• Do something that signals the end of work, like taking a short walk. 

  • Keep work-related items, such as laptops and files, out of sight.

  • Clarify your expected work hours with your employer and set your limits. (For example, setting an away message during your off-hours.)

Strategies to minimize the use of technology during the day for everyone can also include:

  • Taking tech-free microbreaks during the day.

  • Using pen and paper for notes.

  • Leaving your phone in a different room during meetings (even when turned off, our phones still have the power to distract us if they are nearby!)

On the employer side, the move to remote and hybrid models requires us to have clear guidelines on new expectations. For instance, leadership can emphasize that employees don't need to read or respond to emails during their personal time.

To boost team well-being, managers can employ other simple yet impactful strategies. 

  • Ending meetings a few minutes early allows team members to take valuable breaks.

  • Avoiding back-to-back meetings provides necessary breathing room.

  • Fostering face-to-face interactions without digital distractions cultivates a more engaging and productive space.

  • Schedule pre-written emails and messages to send during work hours.

  • Ensure employees are properly trained in the technology they need to use for their jobs, and employ change-management strategies to avoid information overload.

  • Encourage employees to talk about technostress and use available health and wellness benefits when needed.


Selecting the right support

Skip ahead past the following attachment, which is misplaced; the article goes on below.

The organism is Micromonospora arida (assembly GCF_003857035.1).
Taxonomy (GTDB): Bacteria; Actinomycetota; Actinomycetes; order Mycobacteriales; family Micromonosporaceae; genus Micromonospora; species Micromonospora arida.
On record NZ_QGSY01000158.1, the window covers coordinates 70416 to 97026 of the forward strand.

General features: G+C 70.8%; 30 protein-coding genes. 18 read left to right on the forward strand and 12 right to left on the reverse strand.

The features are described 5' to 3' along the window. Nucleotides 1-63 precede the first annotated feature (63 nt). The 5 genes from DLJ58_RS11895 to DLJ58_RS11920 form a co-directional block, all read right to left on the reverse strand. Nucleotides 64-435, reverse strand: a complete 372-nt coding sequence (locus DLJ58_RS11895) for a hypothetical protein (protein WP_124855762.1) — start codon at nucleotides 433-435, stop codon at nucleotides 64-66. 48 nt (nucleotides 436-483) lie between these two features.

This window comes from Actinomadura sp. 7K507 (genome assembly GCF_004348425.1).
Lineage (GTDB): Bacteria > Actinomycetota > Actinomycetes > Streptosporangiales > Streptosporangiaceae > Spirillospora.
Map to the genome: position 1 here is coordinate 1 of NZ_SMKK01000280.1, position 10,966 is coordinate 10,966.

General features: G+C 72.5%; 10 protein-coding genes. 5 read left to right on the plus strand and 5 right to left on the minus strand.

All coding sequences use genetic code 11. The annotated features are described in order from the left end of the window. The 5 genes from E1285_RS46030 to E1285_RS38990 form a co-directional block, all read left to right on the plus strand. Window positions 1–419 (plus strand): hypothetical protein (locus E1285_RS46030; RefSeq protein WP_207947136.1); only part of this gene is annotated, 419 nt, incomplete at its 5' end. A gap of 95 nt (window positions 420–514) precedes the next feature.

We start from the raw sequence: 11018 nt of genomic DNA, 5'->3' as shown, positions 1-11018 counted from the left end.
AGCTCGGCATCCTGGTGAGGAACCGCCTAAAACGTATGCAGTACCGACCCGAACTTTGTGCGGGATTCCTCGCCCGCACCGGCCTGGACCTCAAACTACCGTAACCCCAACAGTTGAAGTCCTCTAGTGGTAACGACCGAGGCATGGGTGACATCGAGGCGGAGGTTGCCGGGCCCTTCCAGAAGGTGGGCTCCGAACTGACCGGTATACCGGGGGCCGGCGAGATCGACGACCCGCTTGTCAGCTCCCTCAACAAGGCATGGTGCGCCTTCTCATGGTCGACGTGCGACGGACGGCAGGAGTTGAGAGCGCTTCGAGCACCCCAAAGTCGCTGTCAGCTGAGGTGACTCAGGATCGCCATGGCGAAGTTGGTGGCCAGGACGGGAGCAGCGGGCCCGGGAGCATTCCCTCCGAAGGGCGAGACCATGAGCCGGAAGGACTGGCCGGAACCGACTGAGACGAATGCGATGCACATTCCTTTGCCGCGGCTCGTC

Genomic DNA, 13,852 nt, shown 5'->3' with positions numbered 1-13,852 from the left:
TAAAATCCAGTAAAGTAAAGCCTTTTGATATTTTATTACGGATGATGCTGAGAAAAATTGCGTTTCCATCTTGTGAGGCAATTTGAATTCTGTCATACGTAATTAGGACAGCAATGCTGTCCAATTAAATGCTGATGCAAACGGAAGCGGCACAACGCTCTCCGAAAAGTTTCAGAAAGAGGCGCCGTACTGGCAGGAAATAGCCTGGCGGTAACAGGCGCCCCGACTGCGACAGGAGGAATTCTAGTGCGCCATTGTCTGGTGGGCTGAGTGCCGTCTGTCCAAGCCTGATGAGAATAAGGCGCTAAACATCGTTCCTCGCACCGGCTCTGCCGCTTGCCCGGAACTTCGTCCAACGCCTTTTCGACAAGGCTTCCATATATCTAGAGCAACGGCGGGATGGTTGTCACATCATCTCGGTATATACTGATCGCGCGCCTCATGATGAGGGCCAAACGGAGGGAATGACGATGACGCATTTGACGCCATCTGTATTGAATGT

To truly demonstrate their commitment to workplace well-being and mental health, employers can actively support and promote healthy habits among their members. Providing wellness programs or educational resources on well-being is crucial to combatting technostress. Encouraging employees to engage in daily movement, meditation, healthy eating, and quality time with loved ones can greatly assist in managing stress levels effectively.

Studies show that dedicating just 150 minutes per week to exercise can significantly decrease the risk of stress and depression. So, when it comes to wellness programs, employers should provide accessible options that encourage high utilization. 

Wellness programs are increasingly evolving towards a more proactive approach, focusing on prevention rather than just dealing with existing issues. This means the right program can help employees manage technostress before it becomes overwhelming.

In the larger context, embracing a proactive approach is crucial to yielding the most significant impacts in the long run. Employers can cultivate a vibrant health-positive company culture by:

  • Implementing employee fitness challenges

  • Promoting the development of healthy habits

  • Leading by example 

Enabling members to track their overall well-being levels through stress questionnaires or scores can also inspire them to put health first. Plus, it equips managers with valuable insights into how the workforce is feeling. By offering such programs, organizations encourage employees to stay alert when it comes to mental health issues like technostress - so that they’re empowered to recognize it and overcome it.

Topics: Health and Wellness